The best laid plans

Good intentions

Every morning, with pluck and purpose, I resolve to GET THINGS DONE. All those cleaning and organizing tasks. The backbone of keeping the household infrastructure solid, not to mention behind-the-scenes parenting to guide my teens.

But my best laid plans are hijacked by writing, by kids, and the immediacy of both: the need to write when I first wake, and the slew of spontaneous requests that divide my day, and then that’s that.

Perhaps my priorities require chiropractic realignment. Perhaps I’m living the typical life of the single parent. Perhaps I’m too accommodating. But my younger son worked hard this year. Soon he’s off to a rigorous academic program, and I want him to enjoy his short break. So, when his social life insinuates itself into my afternoons and evenings, generally, I drop what I’m doing and put his needs first.

Which brings me back to good intentions.

I would like to accommodate my son graciously (success, some of the time). And, I want organized surroundings – more pleasant for my kids, and more productive for me. (No success there, whatsoever.) 

The best laid plans

Don’t we all carry an image of what love, family, home, and career should be?

We cling to our illusions even if the reality isn’t what we anticipated. How could it be? We’re clueless when we first enter the work world, when we start out in marriage, when we become parents. Fatigue, money issues, boredom, conflicting logistics – none of this is what we signed up for.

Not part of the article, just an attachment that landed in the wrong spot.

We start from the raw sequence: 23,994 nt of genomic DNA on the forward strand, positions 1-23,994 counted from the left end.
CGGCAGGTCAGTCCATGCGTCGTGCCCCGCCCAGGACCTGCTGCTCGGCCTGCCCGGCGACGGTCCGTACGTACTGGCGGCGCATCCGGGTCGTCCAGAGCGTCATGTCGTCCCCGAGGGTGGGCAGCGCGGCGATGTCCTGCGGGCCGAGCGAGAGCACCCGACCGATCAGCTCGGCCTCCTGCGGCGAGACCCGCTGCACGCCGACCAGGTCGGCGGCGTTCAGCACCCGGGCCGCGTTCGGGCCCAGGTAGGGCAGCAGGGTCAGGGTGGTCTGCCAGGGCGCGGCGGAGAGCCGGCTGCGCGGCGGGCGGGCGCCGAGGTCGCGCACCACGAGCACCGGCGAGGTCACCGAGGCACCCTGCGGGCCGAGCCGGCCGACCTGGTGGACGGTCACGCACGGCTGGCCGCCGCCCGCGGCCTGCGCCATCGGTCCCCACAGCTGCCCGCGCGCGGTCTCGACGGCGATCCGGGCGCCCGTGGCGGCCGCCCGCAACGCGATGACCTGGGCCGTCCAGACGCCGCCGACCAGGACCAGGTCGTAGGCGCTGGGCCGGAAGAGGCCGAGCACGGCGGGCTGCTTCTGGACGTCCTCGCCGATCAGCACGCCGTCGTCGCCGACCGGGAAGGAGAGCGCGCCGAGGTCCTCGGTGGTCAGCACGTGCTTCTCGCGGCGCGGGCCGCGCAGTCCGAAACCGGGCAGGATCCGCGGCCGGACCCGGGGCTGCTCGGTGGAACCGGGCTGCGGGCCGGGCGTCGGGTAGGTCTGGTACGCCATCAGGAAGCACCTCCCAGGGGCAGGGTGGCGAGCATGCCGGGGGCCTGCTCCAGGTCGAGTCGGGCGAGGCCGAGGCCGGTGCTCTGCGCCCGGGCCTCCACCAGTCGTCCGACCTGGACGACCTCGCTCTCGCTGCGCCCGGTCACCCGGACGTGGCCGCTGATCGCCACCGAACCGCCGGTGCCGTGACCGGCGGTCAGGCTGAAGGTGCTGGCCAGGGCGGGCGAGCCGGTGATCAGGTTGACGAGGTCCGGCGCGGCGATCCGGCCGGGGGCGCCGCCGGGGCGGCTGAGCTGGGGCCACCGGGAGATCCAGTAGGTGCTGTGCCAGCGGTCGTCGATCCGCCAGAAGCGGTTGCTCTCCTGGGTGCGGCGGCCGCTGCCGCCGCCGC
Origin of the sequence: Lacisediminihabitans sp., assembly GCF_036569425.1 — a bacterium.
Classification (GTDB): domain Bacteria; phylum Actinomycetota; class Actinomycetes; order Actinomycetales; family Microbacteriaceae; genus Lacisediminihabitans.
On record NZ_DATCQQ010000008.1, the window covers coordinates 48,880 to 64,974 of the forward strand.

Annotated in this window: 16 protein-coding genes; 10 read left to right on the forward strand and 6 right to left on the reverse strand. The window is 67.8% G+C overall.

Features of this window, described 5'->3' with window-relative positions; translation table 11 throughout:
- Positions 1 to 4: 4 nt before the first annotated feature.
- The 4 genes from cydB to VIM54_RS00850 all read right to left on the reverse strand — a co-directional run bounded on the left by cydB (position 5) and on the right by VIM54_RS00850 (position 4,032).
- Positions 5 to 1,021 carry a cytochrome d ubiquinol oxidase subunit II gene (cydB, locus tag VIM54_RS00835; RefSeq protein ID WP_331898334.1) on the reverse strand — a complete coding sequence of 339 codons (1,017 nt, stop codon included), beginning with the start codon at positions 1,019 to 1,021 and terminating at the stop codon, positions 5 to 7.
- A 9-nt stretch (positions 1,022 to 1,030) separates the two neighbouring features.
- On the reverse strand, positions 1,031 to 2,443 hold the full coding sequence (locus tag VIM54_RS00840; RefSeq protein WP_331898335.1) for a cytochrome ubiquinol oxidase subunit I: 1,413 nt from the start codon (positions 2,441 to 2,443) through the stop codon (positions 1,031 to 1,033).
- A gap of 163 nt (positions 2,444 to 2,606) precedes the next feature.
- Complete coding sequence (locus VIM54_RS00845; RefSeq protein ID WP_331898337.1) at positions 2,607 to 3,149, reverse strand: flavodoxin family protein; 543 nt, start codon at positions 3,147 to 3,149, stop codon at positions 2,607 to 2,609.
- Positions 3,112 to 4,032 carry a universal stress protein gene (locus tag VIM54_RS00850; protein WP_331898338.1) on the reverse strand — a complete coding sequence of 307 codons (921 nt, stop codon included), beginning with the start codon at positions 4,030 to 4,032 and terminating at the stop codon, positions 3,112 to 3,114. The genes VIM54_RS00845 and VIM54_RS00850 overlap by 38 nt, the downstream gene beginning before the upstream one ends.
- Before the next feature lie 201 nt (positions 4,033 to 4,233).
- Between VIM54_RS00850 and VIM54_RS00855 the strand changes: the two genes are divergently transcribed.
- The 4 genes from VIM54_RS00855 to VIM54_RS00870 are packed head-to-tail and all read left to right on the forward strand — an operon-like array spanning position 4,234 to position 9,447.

Marriage is harder than we realize. Babies own our hearts and jostle our beliefs. As children grow, we come to understand that parenting is sloppy, demanding, exhausting. Couples often grow apart. Some dig in and make it work. Others don’t, for a variety of reasons. Some of us find ourselves parenting alone, though single parenthood was certainly not our intention. Daily life is a constant flood; we hold a finger in the dike, for months, or years, wondering when something will change.

Those best laid plans? They’ve been laid to rest.


I rise early.

My energy is limited. When my son wakes, we often have a long list of errands to take care of – for him. The hours will disappear, and when we return, no amount of coffee will prop me up to tend to the day’s attempts at order.

Are my priorities out of whack? Do I stop writing? Searching on job boards? Putting parenting first? Should I literally get my house in order before all else?

I am used to “whatever it takes” to get through the days (and years), to managed chaos as a lifestyle, though I can think of plenty others I’d prefer! I am used to mess, though it feels like a stranglehold and worse – a mockery of a life I once lived when there were fewer worries and a different sense of time – not clocking time, not counting down. Savoring.

Managed chaos

There is beauty in this chaos and I know that. Books and art. Warm memories. It is a fine mess, but nonetheless an overwhelming one. I stubbornly believe that I can make order here, someday, knowing my intentions have been in the right place, but I am unable to realize them.

My home is a metaphor for good intentions, for everything unrealized, and perhaps that is what oppresses me.

  • What use are good intentions if we cannot execute?
  • At what point are intentions irrelevant?
  • For some of us, is managed chaos as good as it gets?

I try to look on the bright side: I still wake with the desire to get things done, envisioning a simpler life. I know I have provided a constant parental presence. When my son is away, maybe I’ll make that dent. And then another, and another. Because I don’t want my children to recall quite so much of the real life mess that has inundated the best laid plans. I’d like them to believe that they can do better.

That means I need to do better, even when plans go awry.